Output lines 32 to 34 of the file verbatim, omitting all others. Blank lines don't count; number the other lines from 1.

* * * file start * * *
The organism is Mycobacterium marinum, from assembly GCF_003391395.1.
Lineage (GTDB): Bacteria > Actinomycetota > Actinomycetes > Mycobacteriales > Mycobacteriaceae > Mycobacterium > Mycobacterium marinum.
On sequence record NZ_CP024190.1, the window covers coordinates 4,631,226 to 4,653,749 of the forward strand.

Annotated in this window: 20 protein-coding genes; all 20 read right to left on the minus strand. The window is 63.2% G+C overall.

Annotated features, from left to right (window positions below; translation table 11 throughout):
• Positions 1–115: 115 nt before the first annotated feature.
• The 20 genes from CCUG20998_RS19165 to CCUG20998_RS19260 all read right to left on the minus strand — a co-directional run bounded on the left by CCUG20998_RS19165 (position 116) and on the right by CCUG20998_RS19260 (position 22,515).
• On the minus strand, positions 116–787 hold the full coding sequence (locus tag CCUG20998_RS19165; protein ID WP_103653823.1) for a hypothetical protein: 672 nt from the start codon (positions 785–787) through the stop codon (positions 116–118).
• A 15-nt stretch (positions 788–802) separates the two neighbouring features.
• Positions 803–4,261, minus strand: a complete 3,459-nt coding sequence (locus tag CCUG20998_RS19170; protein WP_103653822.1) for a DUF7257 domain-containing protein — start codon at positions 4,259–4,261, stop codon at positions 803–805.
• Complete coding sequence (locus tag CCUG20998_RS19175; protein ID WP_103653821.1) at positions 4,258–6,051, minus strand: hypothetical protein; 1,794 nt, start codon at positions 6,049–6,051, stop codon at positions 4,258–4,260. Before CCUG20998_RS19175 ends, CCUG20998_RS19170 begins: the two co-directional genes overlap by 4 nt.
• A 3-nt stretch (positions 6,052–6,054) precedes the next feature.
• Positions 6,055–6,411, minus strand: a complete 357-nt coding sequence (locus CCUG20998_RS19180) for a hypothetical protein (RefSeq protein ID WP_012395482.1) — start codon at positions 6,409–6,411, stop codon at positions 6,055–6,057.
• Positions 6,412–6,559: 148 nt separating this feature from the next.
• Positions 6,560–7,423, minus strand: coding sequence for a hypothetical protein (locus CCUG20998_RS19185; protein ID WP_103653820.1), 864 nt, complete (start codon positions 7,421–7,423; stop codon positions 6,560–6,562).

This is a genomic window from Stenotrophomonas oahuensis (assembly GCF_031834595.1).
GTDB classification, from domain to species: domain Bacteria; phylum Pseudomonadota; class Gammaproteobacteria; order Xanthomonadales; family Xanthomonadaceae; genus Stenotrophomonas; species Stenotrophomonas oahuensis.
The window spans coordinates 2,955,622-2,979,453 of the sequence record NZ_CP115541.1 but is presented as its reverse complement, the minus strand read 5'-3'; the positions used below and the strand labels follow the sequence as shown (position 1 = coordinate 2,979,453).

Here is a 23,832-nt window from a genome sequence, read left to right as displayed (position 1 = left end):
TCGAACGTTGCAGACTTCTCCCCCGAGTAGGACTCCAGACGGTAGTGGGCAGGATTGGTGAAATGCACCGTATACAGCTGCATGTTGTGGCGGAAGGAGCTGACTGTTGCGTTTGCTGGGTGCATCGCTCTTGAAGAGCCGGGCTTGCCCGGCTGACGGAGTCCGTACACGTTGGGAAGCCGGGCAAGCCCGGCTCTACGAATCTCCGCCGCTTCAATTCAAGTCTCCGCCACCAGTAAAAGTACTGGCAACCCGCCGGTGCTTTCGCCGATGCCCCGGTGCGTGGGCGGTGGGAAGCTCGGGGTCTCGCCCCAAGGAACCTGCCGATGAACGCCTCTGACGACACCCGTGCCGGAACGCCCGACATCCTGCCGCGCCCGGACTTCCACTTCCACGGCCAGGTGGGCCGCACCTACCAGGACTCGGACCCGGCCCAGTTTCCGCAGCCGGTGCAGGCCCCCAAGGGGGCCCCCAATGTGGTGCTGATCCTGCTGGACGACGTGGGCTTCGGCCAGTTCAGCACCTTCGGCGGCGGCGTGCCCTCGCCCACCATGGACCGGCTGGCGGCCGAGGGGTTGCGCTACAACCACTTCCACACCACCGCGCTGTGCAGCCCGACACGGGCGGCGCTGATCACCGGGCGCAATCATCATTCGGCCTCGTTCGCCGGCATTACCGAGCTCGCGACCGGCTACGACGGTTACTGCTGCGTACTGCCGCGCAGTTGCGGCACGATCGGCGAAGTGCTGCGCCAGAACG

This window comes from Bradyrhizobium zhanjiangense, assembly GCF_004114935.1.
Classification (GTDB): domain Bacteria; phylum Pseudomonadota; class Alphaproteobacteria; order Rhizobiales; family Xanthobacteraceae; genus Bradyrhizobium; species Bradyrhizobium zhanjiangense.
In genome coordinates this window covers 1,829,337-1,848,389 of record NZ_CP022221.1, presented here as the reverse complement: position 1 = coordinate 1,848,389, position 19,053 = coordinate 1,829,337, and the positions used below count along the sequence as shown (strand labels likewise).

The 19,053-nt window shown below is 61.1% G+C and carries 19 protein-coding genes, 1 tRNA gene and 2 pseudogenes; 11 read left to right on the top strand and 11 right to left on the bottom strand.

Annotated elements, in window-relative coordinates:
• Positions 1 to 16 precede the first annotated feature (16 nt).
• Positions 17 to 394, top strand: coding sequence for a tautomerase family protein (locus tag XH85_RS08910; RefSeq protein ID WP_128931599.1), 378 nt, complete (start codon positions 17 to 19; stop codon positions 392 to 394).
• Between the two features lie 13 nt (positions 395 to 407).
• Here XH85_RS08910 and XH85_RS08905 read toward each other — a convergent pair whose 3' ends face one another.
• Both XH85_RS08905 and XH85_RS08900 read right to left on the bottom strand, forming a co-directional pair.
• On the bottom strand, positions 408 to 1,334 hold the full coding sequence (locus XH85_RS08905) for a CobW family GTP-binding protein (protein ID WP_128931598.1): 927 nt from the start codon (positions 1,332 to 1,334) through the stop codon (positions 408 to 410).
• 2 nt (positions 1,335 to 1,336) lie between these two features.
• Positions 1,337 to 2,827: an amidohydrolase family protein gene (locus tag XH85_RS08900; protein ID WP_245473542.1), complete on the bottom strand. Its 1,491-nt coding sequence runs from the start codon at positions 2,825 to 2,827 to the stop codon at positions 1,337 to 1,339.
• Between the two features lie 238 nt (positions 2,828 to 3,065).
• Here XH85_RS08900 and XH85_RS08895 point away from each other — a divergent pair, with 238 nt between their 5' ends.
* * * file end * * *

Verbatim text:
• 2 nt (positions 1,335 to 1,336) lie between these two features.
• Positions 1,337 to 2,827: an amidohydrolase family protein gene (locus tag XH85_RS08900; protein ID WP_245473542.1), complete on the bottom strand. Its 1,491-nt coding sequence runs from the start codon at positions 2,825 to 2,827 to the stop codon at positions 1,337 to 1,339.
• Between the two features lie 238 nt (positions 2,828 to 3,065).